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Health coverage scheme by vice president

Health coverage scheme by vice president

Health coverage scheme by vice president
April 18
16:51 2018

The Vice President of India, Shri M. Venkaiah Naidu has said that there is a need to create health coverage schemes that provide widest coverage to the young, aged and infirm and those suffering from both critical acute and chronic ailments. He was addressing the gathering after launching the Atal Amrit Abhiyan by Assam Government, which seeks to provide access to quality medical care to 3.2 crore people, in Guwahati, Assam today. The Governor of Assam, Prof. Jagadish Mukhi, the Chief Minister of Assam, Shri Sarbananda Sonowal, the Minister for Health & Family Welfare, Assam, Dr. Himanta Biswa Sarma and other dignitaries were present on the occasion.

The Vice President called on the private sector to supplement the efforts of the government in a big way in reaching out medical care to the people in rural areas. He further said that quality of health services should be good enough to improve the health of those receiving services. People should be protected against financial-risk, ensuring that the cost of using services does not put people at risk of financial harm, he added.

The Vice President said that modern day lifestyle is leading to various non-communicable diseases and said that efforts are needed to arrest the growing incidence of such disease which is affecting even the young. There has to be concerted efforts from all stakeholders in healthcare to raise awareness among the people on the dangers of leading sedentary lifestyles, eating junk food, harmful use of alcohol and tobacco, he added.

The Vice President stressed on the need to change school curriculum include lessons on NCDs and physical exercises should be made mandatory for school and college students. Wherever possible, yoga asanas should also be taught to children, he added.

The Vice President said that north-eastern States like the rest of India are facing shortage of medical manpower and medical facilities in rural areas. This shortage has to be bridged by opening more medical colleges and setting up more number of healthcare facilities in the rural places, he added.

Following is the text of Vice President’s address:

” I am extremely pleased to launch Assam Government’s Atal Amrit Abhiyan, one of the largest health cover schemes, which seeks to provide access to quality medical care to 3.2 crore people.

I would like to compliment the Assam government for initiating this scheme with the objective of providing health cover to 92 per cent of the State’s population by including BPL and APL ( above poverty line with an annual income up to Rs. 5 lakh) families. I am told that those covered by the scheme will get quality tertiary medical care for six specialties requiring hospitalization for surgeries and therapies. They will be getting the medical care through an empanelled network of hospitals—public and private hospitals within and outside the State.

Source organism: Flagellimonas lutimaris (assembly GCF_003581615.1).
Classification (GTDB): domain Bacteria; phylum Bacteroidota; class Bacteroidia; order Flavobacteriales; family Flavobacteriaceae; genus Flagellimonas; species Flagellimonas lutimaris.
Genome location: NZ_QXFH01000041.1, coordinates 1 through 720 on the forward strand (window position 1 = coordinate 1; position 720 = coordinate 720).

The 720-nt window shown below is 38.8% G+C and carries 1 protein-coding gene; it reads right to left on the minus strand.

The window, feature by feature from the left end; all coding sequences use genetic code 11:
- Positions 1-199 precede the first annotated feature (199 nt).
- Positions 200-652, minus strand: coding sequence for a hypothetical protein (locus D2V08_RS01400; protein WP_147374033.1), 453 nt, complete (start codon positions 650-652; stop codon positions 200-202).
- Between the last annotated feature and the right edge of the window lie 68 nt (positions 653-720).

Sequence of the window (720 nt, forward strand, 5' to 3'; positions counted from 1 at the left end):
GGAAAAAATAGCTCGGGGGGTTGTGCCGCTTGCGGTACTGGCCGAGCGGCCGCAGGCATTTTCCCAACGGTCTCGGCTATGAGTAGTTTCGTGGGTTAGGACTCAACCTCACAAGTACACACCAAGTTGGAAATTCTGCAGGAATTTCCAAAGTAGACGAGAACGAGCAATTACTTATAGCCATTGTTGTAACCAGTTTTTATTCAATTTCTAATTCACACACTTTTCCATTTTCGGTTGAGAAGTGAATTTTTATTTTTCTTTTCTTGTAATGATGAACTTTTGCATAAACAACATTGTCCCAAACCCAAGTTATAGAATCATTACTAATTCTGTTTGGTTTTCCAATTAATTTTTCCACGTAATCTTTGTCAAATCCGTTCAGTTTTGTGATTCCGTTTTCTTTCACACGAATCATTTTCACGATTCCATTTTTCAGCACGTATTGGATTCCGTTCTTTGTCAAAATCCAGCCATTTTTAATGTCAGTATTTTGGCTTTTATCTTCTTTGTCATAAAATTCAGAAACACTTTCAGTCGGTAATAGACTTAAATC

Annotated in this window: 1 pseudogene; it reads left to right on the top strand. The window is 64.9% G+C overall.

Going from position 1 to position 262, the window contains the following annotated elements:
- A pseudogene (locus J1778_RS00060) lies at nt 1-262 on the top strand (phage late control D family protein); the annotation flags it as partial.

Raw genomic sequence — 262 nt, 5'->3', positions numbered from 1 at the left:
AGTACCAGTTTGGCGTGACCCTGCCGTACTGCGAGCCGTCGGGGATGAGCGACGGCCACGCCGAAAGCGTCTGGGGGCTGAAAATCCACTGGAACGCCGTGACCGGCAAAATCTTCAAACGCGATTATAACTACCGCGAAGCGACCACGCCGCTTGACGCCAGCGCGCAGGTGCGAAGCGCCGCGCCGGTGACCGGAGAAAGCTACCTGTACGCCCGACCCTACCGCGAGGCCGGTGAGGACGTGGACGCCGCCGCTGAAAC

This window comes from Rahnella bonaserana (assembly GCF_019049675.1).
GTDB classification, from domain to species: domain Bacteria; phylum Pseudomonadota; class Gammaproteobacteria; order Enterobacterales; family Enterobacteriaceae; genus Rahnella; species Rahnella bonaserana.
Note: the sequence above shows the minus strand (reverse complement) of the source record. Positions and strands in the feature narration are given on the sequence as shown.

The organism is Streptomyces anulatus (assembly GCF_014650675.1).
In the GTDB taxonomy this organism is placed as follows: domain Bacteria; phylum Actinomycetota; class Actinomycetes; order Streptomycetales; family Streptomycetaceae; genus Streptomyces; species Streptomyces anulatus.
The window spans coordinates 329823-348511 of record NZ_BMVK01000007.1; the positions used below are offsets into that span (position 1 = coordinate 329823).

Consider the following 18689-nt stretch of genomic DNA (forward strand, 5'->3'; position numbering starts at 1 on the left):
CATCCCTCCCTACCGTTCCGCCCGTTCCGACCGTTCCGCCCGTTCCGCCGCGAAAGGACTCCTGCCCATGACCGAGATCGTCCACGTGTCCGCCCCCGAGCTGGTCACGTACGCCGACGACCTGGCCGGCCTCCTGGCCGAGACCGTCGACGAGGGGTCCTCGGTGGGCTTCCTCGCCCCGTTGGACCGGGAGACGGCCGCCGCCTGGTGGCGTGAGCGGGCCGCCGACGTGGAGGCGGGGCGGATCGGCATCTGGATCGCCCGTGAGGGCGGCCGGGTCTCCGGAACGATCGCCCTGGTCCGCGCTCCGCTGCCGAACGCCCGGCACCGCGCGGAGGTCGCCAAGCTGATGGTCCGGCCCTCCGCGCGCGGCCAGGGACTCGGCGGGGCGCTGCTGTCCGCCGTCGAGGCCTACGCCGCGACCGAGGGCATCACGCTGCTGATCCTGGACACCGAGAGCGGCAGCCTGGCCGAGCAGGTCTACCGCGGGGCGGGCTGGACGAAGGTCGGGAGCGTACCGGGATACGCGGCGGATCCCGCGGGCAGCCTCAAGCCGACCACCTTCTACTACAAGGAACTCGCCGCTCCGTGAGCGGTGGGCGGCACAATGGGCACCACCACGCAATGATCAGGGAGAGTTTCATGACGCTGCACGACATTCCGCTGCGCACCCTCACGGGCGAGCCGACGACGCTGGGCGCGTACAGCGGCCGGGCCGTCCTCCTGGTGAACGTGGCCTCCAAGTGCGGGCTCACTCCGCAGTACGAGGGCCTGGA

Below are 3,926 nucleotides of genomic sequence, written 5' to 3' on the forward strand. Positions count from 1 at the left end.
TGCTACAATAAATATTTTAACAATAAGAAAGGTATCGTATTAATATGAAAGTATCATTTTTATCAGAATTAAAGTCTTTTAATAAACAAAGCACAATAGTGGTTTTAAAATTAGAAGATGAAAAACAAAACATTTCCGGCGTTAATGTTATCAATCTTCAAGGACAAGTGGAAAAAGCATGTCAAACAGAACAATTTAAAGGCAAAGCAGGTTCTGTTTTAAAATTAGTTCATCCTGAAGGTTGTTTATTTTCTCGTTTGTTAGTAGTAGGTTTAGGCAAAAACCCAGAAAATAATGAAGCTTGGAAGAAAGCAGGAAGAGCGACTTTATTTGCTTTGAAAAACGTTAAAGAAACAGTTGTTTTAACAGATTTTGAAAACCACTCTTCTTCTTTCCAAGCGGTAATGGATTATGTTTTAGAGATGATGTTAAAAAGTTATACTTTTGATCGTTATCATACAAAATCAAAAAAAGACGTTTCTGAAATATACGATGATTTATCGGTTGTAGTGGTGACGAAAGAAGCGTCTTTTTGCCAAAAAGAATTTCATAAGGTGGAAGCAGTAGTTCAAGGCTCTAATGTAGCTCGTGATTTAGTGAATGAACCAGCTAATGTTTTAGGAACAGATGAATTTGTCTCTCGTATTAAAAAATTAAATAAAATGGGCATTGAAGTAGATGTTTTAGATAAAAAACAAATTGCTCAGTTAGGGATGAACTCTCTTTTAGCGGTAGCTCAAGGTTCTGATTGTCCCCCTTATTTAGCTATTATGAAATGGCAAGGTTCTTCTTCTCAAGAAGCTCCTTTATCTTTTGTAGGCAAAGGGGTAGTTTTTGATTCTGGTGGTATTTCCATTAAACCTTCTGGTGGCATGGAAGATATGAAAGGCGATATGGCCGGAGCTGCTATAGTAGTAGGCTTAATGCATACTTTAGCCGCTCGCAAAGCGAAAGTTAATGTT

I am also told that 438 procedures with the six specialties have been approved for treatment in empanelled network hospitals. The six disease groups identified for financial support are: Cancer, heart disease, kidney disease, neurological disorder, neonatal diseases and burns. The enrolment is free for those from BPL families while members from APL families will have to pay a nominal sum of Rs.100 for enrolment and renewal.

As you all are aware, out of pocket medical expenses make up about 62% of all healthcare costs in India. This is extremely high and leads to catastrophic financial, social and emotional consequences, often reducing our poor and low income families to penury.

According to a new report from the World Bank and the WHO, at least half of the world’s population cannot obtain essential health services. And each year, large number of households is being pushed into poverty because they must pay for health care out of their own pockets. Currently, world over 800 million people spend at least 10 percent of their household budgets on health expenses for themselves, a sick child or other family member.

It is estimated that the number of Indians falling below the poverty line (BPL) due to health spending may run as high as 63 million people: almost 7% of the nation’s population. The need of the hour is to safeguard people from this catastrophic health care expenditure while providing comprehensive care at the time of need.

India is embarking on an ambitious target of achieving Universal Health Coverage by ensuring equitable access for all Indian citizens, regardless of income level, social status, gender, caste or religion.